(Courtesy of Charli Goodman, taken by the Associated Press)
(Courtesy of Charli Goodman, taken by the Associated Press)
(Courtesy of Charli Goodman, taken by the Associated Press)

When Charli Goodman answered the phone last week she had no idea the opportunity of a lifetime would be waiting on the other end of the call.


A graduate of the U’s master’s program in Middle Eastern Studies and a sergeant with the Salt Lake City Police Department Patrol Division, Goodman was informed she was one of three Utah police officers being considered to meet with President Barack Obama regarding 21st century policing strategies.

At first, Goodman said she was skeptical about the offer when she was asked for her social security number over the phone.

“I thought maybe I was scammed, so I checked my credit card bill to be sure,” Goodman said. “I was really surprised, but really honored.”

Goodman found out Sunday, Feb. 24 she had been selected to represent Utah and the Salt Lake Police Department in Washington on Tuesday, Feb. 26. Only six officers were chosen from across the country. Goodman was assigned to meet with the group and the president to discuss policies that would build public trust and reduce crime. The meeting reviewed ways to cultivate a positive, collaborative relationship between law enforcement and the communities officers protect.

In the meeting, Goodman voiced her thoughts on the issue of public relationship with the police and Salt Lake City Police Department’s efforts to address it.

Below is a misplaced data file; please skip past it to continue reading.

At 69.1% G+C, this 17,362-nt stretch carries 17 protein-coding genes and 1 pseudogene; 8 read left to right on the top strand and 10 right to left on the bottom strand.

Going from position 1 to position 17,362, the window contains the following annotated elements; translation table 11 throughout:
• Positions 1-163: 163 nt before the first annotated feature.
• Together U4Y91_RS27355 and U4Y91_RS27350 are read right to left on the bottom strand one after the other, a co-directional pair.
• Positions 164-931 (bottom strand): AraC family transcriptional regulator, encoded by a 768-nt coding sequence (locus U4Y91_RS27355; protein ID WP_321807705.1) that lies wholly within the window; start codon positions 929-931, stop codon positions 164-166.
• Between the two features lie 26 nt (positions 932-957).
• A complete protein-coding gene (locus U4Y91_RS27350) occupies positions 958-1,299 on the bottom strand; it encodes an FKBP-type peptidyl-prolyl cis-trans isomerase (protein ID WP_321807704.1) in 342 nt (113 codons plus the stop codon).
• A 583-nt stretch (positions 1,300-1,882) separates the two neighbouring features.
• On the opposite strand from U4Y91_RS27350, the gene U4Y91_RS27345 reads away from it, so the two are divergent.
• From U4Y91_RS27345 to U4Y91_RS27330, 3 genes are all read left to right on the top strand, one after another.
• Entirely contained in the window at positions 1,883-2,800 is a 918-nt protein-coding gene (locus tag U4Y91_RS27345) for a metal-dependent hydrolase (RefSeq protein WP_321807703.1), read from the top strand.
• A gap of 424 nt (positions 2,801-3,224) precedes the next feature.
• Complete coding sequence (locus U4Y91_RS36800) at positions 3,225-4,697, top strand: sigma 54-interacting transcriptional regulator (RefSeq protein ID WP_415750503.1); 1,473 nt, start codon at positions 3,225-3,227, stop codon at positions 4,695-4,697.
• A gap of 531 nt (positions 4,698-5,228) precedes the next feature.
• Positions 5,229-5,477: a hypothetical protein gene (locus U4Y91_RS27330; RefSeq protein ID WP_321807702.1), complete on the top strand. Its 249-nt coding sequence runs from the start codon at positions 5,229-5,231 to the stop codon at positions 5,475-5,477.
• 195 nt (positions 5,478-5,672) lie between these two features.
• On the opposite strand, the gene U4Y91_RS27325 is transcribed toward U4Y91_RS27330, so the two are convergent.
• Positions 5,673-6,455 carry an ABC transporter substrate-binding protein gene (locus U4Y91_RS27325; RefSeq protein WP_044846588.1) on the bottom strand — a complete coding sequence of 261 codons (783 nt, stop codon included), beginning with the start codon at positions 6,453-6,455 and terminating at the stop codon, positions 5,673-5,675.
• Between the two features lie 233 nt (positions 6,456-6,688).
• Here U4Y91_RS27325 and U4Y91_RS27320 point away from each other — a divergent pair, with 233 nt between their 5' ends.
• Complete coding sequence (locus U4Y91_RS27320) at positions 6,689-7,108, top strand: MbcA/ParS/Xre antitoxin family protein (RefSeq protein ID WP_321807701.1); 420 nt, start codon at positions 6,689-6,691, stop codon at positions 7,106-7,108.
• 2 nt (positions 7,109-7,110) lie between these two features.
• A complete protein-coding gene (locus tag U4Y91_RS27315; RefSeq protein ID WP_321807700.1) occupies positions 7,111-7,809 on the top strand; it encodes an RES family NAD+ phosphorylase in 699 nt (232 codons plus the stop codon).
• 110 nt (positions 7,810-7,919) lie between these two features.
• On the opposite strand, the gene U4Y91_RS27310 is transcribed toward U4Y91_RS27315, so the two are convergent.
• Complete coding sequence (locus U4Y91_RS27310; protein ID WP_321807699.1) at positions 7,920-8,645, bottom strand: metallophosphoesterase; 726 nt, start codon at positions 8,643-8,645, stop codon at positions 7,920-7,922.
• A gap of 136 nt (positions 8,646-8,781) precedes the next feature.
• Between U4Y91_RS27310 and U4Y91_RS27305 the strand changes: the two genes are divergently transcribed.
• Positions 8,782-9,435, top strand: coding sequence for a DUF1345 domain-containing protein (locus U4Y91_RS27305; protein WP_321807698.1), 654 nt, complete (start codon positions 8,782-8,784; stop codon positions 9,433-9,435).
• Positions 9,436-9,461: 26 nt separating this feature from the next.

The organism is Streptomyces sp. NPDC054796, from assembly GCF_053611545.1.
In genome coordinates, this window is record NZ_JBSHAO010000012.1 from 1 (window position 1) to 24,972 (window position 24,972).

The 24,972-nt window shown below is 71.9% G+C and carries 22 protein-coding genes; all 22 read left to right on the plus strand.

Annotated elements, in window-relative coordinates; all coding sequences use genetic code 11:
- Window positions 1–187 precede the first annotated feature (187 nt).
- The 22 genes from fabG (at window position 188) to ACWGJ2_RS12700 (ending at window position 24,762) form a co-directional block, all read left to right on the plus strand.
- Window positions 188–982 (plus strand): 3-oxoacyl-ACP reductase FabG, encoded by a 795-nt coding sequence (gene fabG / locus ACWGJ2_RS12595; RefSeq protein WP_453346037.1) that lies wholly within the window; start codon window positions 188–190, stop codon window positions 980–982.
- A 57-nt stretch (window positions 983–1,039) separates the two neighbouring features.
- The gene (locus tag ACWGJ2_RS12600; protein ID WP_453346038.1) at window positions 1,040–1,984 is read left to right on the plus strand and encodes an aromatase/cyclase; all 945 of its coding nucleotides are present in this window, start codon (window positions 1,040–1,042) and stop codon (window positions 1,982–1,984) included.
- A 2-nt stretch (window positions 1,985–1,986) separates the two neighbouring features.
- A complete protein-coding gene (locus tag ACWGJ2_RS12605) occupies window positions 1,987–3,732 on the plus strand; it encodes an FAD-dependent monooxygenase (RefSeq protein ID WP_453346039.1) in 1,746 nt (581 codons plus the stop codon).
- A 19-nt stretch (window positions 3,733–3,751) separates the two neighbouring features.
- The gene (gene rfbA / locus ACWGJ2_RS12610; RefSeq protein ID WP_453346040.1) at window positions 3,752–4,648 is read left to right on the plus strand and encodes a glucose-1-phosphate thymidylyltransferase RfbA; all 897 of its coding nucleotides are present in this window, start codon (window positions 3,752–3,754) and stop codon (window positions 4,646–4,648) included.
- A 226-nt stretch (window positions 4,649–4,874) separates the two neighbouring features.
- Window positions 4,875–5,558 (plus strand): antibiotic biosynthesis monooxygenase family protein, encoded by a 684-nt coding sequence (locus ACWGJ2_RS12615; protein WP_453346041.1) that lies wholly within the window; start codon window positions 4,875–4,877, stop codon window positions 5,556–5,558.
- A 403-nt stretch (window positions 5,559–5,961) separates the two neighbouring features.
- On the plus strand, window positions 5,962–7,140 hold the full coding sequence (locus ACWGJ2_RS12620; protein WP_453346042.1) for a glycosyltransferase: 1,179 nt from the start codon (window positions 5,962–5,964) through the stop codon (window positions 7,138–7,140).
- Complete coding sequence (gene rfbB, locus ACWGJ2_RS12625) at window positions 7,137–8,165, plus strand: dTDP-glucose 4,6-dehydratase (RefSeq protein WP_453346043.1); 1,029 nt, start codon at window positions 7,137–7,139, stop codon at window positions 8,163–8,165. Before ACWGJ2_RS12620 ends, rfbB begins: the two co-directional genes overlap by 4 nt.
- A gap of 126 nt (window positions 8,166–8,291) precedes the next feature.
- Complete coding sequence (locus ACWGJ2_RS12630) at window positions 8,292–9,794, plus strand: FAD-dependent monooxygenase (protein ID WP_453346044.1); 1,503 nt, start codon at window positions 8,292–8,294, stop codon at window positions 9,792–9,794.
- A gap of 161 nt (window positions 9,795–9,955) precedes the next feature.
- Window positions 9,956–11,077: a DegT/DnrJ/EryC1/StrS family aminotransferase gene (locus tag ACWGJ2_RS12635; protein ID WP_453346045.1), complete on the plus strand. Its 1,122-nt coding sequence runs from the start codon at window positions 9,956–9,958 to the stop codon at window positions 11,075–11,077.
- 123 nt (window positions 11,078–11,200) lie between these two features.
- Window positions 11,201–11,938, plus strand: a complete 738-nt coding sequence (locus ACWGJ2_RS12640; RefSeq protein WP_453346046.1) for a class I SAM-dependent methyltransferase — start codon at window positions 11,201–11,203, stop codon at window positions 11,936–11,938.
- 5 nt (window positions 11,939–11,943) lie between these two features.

“Officers, sergeants and lieutenants are equipped with body cameras. Our department has released body cam footage of some of the recent shootings and that evidence has made a lot of difference in showing why the officers took the actions that they did,” Goodman said. “Body cameras are not the be all, end all, however. There are still a lot of things that need to be worked out.”

Goodman said the most memorable part of the experience was the opportunity to share Salt Lake City’s successes with the Chief of the Executive Branch. She said that when the president shook her hand he gave her a President’s Challenge Coin.

Whitney Kraatz, a freshman in biology, thought it was amazing so many U graduates have appeared on the national scene on critical issues.

“There has been a lot of negative images in the news recently about police brutality,” Kraatz said. “It is nice to hear the other side of the story and see that the police, especially here in Salt Lake, are working toward finding solutions to the problems.”

Goodman said that at the end of the meeting, she felt confident the president received good, honest information to use in his decision making.

“Officers want the public to know we are reactionary and we are peace keepers,” Goodman said. “I am confident that if we continue to have these much needed conversations, that the relationship between the public and police will improve and will be even stronger than it was before.”




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